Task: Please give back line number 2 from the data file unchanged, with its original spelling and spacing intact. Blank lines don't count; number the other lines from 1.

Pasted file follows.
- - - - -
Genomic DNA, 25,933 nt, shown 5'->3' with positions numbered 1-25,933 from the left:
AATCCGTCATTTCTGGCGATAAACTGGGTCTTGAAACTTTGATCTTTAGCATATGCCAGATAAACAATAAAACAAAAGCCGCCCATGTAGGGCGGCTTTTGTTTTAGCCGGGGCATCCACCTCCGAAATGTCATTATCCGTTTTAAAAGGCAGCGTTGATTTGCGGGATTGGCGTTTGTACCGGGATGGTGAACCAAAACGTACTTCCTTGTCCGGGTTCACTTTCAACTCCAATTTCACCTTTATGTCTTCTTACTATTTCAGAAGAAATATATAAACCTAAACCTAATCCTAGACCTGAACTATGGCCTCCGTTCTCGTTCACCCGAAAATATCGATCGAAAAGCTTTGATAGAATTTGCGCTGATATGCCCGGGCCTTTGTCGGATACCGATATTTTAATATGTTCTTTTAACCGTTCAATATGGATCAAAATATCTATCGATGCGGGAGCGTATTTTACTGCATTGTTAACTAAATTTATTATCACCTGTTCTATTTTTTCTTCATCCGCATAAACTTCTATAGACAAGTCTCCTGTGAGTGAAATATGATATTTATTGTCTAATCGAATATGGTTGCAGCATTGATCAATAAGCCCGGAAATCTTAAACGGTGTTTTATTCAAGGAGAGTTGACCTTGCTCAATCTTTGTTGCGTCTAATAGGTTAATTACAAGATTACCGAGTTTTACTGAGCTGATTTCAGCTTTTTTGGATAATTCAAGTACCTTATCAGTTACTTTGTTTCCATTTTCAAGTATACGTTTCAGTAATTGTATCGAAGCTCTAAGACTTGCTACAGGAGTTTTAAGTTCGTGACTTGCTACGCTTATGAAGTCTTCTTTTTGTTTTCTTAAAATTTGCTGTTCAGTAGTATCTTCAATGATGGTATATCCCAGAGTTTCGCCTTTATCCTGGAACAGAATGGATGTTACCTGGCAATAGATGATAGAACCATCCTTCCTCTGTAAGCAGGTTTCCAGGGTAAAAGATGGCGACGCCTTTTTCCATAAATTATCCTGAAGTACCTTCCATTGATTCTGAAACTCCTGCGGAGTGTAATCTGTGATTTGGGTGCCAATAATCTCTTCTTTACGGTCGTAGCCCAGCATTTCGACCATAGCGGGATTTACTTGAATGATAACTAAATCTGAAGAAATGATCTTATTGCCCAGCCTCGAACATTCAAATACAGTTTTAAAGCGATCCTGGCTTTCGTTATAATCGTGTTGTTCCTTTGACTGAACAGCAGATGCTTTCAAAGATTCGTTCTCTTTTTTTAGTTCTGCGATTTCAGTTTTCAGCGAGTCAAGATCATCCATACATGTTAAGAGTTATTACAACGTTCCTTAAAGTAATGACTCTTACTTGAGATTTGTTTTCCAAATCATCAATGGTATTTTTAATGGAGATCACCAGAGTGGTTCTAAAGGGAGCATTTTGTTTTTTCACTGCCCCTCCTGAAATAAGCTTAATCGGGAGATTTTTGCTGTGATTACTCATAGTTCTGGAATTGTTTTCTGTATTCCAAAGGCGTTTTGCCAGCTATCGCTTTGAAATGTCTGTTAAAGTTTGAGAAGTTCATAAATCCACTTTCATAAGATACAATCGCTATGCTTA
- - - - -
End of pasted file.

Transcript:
AATCCGTCATTTCTGGCGATAAACTGGGTCTTGAAACTTTGATCTTTAGCATATGCCAGATAAACAATAAAACAAAAGCCGCCCATGTAGGGCGGCTTTTGTTTTAGCCGGGGCATCCACCTCCGAAATGTCATTATCCGTTTTAAAAGGCAGCGTTGATTTGCGGGATTGGCGTTTGTACCGGGATGGTGAACCAAAACGTACTTCCTTGTCCGGGTTCACTTTCAACTCCAATTTCACCTTTATGTCTTCTTACTATTTCAGAAGAAATATATAAACCTAAACCTAATCCTAGACCTGAACTATGGCCTCCGTTCTCGTTCACCCGAAAATATCGATCGAAAAGCTTTGATAGAATTTGCGCTGATATGCCCGGGCCTTTGTCGGATACCGATATTTTAATATGTTCTTTTAACCGTTCAATATGGATCAAAATATCTATCGATGCGGGAGCGTATTTTACTGCATTGTTAACTAAATTTATTATCACCTGTTCTATTTTTTCTTCATCCGCATAAACTTCTATAGACAAGTCTCCTGTGAGTGAAATATGATATTTATTGTCTAATCGAATATGGTTGCAGCATTGATCAATAAGCCCGGAAATCTTAAACGGTGTTTTATTCAAGGAGAGTTGACCTTGCTCAATCTTTGTTGCGTCTAATAGGTTAATTACAAGATTACCGAGTTTTACTGAGCTGATTTCAGCTTTTTTGGATAATTCAAGTACCTTATCAGTTACTTTGTTTCCATTTTCAAGTATACGTTTCAGTAATTGTATCGAAGCTCTAAGACTTGCTACAGGAGTTTTAAGTTCGTGACTTGCTACGCTTATGAAGTCTTCTTTTTGTTTTCTTAAAATTTGCTGTTCAGTAGTATCTTCAATGATGGTATATCCCAGAGTTTCGCCTTTATCCTGGAACAGAATGGATGTTACCTGGCAATAGATGATAGAACCATCCTTCCTCTGTAAGCAGGTTTCCAGGGTAAAAGATGGCGACGCCTTTTTCCATAAATTATCCTGAAGTACCTTCCATTGATTCTGAAACTCCTGCGGAGTGTAATCTGTGATTTGGGTGCCAATAATCTCTTCTTTACGGTCGTAGCCCAGCATTTCGACCATAGCGGGATTTACTTGAATGATAACTAAATCTGAAGAAATGATCTTATTGCCCAGCCTCGAACATTCAAATACAGTTTTAAAGCGATCCTGGCTTTCGTTATAATCGTGTTGTTCCTTTGACTGAACAGCAGATGCTTTCAAAGATTCGTTCTCTTTTTTTAGTTCTGCGATTTCAGTTTTCAGCGAGTCAAGATCATCCATACATGTTAAGAGTTATTACAACGTTCCTTAAAGTAATGACTCTTACTTGAGATTTGTTTTCCAAATCATCAATGGTATTTTTAATGGAGATCACCAGAGTGGTTCTAAAGGGAGCATTTTGTTTTTTCACTGCCCCTCCTGAAATAAGCTTAATCGGGAGATTTTTGCTGTGATTACTCATAGTTCTGGAATTGTTTTCTGTATTCCAAAGGCGTTTTGCCAGCTATCGCTTTGAAATGTCTGTTAAAGTTTGAGAAGTTCATAAATCCACTTTCATAAGATACAATCGCTATGCTTA